7.5

Friendship Finds a Peace of Sorts on Love the Stranger

Music Reviews Friendship
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Friendship Finds a Peace of Sorts on <i>Love the Stranger</i>

When Friendship released “Hank,” the second single off their new album, it came with a music video directed by none other than Joe Pera. The video is a characteristically Pera-esque slice of life, following a painter and a woodworker through the rocky shores and spruce-speckled woods of Cranberry Island, where frontman Dan Wriggins once worked as a lobster fisherman just off the coast of his native Maine. Over the footage, Wriggins’ voice paints symbolic sketches of fraying tools and a life that’s trying to hold itself together one day at a time.

That the pairing fits so seamlessly speaks to the affinity of Friendship and Pera’s work. Their art doesn’t seek to escape the everyday, but places it under a microscope instead, exposing it for all its tiring minutiae and subtle beauty, lingering on the ways we carve out pockets of joy within the mundane.

Love the Stranger, Friendship’s first release with Merge Records, hits like a call out of the blue from an old friend, touching on the passage of time, its disappointments and humble victories, and the struggle to stay kind whether or not the world returns the favor. “Still swinging on my vine / Still getting up every day,” Wriggins sings in his plainspoken baritone on “St. Bonaventure,” opening the album over a loose, lap steel-inflected and snare-heavy beat. This Americana-tinged sound serves as home base for the album, but it doesn’t keep the band from branching out.

“Alive Twice” creates a skeletal frame for itself out of synthesizer and piano, just barely holding together through the faintest of kickdrums until snapping into place right at the end, with lingering piano chords drawing out the last word of Wriggins’ confession, “Every minute with you / was like being alive twice.” More full-throated tracks like “Ramekin’’ and “Ryde,” meanwhile, bring some of Songs: Ohia’s more anthemic moments to mind, taking the band into a louder space than they’ve explored before, with the force of their sound on the songs mirroring the tug-of-war between bitterness and gratitude that permeates the characters within them.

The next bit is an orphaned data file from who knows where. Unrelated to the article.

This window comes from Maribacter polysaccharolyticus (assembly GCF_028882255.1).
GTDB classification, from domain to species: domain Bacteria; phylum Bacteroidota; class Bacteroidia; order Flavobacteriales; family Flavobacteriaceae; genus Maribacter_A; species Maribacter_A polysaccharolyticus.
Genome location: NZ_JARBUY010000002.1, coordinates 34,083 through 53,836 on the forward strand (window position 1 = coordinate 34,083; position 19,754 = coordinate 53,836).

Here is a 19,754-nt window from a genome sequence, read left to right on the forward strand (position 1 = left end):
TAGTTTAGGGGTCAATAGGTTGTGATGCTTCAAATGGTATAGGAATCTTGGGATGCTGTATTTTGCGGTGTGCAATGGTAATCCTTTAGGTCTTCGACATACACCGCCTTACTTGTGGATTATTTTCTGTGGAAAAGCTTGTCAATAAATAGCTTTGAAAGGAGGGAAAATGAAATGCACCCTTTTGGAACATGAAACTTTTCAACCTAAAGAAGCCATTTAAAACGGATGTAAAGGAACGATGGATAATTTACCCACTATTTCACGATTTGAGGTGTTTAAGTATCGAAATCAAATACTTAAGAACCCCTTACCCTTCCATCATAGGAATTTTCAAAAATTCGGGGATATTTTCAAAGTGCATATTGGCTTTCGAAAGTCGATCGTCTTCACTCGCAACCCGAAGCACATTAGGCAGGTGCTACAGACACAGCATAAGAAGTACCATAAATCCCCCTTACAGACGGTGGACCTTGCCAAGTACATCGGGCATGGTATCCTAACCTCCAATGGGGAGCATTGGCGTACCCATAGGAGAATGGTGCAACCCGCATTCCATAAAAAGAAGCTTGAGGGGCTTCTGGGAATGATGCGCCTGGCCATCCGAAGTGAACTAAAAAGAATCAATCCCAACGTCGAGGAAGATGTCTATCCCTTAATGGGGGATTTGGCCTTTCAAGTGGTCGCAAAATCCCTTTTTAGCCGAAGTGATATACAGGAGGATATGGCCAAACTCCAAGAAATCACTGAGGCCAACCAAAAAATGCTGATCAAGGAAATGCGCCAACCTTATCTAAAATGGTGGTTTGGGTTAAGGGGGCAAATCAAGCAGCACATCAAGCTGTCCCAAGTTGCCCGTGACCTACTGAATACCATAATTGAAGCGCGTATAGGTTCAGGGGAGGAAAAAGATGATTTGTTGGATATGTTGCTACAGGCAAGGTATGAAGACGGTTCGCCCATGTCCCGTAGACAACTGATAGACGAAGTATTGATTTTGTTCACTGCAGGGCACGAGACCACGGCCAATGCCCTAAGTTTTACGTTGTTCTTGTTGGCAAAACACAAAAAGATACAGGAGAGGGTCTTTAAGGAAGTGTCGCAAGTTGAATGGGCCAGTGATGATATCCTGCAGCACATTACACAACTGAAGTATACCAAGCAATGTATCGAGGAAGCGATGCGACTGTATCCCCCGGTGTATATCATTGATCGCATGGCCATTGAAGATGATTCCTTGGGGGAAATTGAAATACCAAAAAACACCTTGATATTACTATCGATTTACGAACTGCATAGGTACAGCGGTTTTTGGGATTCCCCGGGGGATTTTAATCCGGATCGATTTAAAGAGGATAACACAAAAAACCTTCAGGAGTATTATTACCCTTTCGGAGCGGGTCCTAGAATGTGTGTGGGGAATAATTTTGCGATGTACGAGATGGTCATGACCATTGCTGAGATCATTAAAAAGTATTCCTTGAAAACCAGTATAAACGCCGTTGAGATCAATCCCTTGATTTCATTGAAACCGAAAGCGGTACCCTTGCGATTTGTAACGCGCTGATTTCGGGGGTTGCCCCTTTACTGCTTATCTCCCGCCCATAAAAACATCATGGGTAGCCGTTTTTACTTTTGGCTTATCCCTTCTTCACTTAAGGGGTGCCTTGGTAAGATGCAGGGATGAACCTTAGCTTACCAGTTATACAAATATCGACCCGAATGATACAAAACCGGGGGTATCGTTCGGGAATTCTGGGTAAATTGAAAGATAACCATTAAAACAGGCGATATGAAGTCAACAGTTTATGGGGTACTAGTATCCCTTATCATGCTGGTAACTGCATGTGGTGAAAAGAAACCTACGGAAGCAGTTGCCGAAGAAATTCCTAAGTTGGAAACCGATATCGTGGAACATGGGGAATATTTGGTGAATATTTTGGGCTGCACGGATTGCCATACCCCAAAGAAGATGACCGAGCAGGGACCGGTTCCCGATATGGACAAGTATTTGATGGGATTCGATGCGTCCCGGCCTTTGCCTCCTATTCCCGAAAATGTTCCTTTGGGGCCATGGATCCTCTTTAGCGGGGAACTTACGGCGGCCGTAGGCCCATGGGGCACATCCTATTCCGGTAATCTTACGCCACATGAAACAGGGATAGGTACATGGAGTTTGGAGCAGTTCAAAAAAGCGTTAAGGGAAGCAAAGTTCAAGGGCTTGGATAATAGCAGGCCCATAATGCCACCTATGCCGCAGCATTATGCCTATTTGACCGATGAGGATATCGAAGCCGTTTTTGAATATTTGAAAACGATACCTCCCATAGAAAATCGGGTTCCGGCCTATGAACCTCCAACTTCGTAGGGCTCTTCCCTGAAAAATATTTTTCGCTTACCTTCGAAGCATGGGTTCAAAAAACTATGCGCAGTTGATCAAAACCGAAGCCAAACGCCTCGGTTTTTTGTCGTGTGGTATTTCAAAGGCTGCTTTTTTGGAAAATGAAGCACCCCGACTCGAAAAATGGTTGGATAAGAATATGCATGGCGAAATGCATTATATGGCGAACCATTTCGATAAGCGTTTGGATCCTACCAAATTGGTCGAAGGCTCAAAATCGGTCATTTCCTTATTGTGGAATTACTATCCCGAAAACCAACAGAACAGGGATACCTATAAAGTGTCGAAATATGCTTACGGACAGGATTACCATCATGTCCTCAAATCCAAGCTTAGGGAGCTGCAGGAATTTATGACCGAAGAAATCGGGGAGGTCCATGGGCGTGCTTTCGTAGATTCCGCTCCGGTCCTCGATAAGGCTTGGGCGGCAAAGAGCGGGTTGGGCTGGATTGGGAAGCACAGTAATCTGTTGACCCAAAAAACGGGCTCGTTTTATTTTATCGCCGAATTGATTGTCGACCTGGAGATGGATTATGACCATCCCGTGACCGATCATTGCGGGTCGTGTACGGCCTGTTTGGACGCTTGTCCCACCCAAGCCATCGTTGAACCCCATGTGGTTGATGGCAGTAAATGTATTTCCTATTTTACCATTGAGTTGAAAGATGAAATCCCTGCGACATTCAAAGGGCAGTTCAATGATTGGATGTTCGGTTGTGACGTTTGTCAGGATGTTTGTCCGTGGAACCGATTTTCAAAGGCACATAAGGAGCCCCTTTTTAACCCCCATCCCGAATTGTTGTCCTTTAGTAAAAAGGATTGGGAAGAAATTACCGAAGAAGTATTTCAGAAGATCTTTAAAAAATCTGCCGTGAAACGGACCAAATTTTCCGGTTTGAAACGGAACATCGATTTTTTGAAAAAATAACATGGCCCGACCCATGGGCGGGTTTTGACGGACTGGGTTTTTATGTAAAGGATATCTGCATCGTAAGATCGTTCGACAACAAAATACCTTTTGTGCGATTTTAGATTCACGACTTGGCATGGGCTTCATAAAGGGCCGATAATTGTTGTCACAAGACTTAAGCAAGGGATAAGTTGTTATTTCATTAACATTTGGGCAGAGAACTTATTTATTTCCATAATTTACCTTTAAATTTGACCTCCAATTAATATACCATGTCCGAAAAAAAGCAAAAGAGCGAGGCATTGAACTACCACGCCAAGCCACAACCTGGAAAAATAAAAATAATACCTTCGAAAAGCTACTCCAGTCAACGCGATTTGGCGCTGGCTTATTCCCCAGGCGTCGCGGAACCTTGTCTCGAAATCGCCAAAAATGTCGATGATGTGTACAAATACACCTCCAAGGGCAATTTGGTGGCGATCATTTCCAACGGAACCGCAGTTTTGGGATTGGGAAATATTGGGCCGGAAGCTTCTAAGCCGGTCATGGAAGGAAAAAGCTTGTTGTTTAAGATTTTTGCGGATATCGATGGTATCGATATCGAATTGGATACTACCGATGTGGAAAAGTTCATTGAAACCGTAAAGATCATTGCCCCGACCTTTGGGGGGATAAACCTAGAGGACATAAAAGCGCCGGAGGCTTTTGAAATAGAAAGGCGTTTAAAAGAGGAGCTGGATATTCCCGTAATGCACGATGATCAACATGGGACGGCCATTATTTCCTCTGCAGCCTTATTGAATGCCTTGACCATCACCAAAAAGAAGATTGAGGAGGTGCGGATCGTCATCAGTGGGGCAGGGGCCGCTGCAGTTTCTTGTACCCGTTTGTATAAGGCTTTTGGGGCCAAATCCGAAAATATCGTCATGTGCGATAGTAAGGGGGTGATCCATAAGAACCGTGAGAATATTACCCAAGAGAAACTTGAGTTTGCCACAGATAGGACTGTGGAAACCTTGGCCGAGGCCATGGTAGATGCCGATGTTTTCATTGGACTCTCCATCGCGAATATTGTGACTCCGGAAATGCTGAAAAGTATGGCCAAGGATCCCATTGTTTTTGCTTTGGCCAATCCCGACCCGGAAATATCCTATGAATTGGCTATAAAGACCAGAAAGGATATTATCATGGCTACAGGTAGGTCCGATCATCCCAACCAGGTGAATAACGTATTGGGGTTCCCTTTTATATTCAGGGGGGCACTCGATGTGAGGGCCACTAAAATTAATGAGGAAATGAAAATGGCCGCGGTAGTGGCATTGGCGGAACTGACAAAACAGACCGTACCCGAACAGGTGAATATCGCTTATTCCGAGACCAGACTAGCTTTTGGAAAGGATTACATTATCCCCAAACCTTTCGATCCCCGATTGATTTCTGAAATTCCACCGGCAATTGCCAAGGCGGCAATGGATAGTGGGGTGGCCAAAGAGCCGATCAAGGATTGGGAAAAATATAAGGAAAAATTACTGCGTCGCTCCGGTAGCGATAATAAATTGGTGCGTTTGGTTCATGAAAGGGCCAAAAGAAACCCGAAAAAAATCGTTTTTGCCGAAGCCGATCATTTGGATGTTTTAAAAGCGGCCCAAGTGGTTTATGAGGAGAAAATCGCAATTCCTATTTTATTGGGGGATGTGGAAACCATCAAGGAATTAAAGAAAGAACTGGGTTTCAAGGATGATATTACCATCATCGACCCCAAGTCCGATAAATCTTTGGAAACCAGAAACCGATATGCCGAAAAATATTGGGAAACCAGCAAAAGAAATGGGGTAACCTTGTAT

While the instrumentation can still feel a little cut and dried at times, it’s often saved by flourishes tucked into the gaps where songs threaten to turn stale, be it a playful melodica on “Chomp Chomp,” a warm organ that brings “Ugly Little Victory” to a triumphant close, or a coda on “Hank” sampling a chainsaw as it splits a guitar in half.

A preoccupation with the way things fall apart runs through these songs, coming through in the torn-down cathedrals, odes to relationships past or in decay, and memories of places that can’t be returned to scattered across the album. It’s a preoccupation that looks forward and backwards, though. Whatever feels meaningful may be fragile, but that fragility makes it something all the more precious to hold onto when we find it—a lesson Wriggins seems to know full well as he asks himself, “What can a poor kid do / To keep busy? / Because I still need to love this little world.”


Jack Meyer is a freelance writer based in New York and a former Paste intern. You can usually find him biking to Wilco through Prospect Park.